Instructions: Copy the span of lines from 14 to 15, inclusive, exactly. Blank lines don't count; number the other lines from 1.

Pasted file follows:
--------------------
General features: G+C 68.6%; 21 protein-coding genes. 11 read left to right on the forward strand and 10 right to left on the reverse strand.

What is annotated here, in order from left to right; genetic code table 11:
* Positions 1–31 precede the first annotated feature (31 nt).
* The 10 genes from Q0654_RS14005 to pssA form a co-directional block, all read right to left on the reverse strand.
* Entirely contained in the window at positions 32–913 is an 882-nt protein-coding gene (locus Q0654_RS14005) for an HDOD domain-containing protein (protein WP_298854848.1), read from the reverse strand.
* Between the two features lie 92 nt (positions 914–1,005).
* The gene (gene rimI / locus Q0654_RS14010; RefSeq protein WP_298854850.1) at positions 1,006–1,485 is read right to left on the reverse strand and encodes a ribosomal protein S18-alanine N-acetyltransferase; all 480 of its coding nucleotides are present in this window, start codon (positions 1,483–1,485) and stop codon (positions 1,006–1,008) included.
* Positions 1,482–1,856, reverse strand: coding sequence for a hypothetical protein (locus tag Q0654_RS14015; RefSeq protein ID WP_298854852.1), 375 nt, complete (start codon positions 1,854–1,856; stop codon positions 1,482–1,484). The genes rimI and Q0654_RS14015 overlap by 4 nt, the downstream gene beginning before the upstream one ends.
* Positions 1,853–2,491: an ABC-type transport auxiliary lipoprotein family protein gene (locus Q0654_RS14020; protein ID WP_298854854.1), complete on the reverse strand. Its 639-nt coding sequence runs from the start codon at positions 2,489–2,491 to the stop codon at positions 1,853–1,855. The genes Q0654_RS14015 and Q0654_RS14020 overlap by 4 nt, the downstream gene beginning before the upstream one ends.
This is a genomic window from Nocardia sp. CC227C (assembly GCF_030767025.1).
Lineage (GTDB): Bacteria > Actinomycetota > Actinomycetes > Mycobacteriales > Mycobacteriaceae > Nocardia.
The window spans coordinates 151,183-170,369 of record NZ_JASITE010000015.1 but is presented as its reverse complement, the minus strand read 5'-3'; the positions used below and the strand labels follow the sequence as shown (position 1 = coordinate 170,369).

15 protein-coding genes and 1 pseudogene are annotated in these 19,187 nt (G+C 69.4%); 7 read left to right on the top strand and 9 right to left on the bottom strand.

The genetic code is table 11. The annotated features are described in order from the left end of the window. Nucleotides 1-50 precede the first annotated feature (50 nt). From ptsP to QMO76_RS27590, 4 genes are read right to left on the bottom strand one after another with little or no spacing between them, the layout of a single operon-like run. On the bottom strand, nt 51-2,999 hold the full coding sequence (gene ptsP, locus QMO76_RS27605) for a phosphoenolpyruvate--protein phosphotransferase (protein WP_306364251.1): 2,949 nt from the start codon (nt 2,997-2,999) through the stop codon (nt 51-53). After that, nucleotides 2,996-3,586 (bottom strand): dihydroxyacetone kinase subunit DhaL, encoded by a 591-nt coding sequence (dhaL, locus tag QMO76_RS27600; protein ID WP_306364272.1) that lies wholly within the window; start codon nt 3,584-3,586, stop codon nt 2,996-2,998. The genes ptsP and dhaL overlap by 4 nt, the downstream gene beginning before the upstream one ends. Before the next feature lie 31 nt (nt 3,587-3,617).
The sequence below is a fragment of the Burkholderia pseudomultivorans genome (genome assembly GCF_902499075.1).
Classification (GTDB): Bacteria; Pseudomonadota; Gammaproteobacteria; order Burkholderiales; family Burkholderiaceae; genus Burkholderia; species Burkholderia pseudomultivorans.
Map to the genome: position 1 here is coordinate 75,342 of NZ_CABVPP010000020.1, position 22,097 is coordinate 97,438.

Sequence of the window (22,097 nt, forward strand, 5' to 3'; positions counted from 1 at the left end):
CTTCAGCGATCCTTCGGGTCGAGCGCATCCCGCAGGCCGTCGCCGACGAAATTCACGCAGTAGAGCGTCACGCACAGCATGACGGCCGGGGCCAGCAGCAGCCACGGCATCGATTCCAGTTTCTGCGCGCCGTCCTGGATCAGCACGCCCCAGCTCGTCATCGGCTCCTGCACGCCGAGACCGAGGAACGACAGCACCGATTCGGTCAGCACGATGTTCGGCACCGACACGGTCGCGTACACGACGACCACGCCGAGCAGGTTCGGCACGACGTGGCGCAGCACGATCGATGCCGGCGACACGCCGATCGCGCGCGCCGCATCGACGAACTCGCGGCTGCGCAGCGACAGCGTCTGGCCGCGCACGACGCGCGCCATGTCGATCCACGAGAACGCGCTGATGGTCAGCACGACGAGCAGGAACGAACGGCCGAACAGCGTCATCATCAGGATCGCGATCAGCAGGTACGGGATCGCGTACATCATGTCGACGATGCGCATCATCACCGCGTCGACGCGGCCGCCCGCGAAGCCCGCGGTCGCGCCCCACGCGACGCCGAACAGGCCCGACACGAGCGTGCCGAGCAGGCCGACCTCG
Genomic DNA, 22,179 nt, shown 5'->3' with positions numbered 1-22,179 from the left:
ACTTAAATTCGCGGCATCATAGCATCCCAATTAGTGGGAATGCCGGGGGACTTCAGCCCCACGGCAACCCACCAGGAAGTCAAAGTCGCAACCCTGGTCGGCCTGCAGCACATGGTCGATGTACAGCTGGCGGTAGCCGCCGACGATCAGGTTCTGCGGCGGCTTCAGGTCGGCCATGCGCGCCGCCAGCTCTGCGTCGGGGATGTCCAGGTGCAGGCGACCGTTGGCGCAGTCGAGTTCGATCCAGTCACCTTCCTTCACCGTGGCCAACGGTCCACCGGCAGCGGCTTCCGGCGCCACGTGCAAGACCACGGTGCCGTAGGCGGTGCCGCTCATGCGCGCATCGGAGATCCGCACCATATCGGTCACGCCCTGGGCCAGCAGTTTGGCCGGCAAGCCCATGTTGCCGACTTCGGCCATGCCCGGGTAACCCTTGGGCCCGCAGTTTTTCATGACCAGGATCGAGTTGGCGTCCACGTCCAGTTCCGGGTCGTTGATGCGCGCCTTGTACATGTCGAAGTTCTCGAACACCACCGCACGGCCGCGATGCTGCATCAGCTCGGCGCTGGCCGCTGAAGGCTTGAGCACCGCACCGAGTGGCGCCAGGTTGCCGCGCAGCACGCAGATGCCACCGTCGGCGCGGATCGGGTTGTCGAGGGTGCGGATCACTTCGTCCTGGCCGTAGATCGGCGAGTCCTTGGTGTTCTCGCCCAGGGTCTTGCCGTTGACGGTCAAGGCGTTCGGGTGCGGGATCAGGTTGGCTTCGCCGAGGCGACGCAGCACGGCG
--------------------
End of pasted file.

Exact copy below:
The genetic code is table 11. The annotated features are described in order from the left end of the window. Nucleotides 1-50 precede the first annotated feature (50 nt). From ptsP to QMO76_RS27590, 4 genes are read right to left on the bottom strand one after another with little or no spacing between them, the layout of a single operon-like run. On the bottom strand, nt 51-2,999 hold the full coding sequence (gene ptsP, locus QMO76_RS27605) for a phosphoenolpyruvate--protein phosphotransferase (protein WP_306364251.1): 2,949 nt from the start codon (nt 2,997-2,999) through the stop codon (nt 51-53). After that, nucleotides 2,996-3,586 (bottom strand): dihydroxyacetone kinase subunit DhaL, encoded by a 591-nt coding sequence (dhaL, locus tag QMO76_RS27600; protein ID WP_306364272.1) that lies wholly within the window; start codon nt 3,584-3,586, stop codon nt 2,996-2,998. The genes ptsP and dhaL overlap by 4 nt, the downstream gene beginning before the upstream one ends. Before the next feature lie 31 nt (nt 3,587-3,617).
The sequence below is a fragment of the Burkholderia pseudomultivorans genome (genome assembly GCF_902499075.1).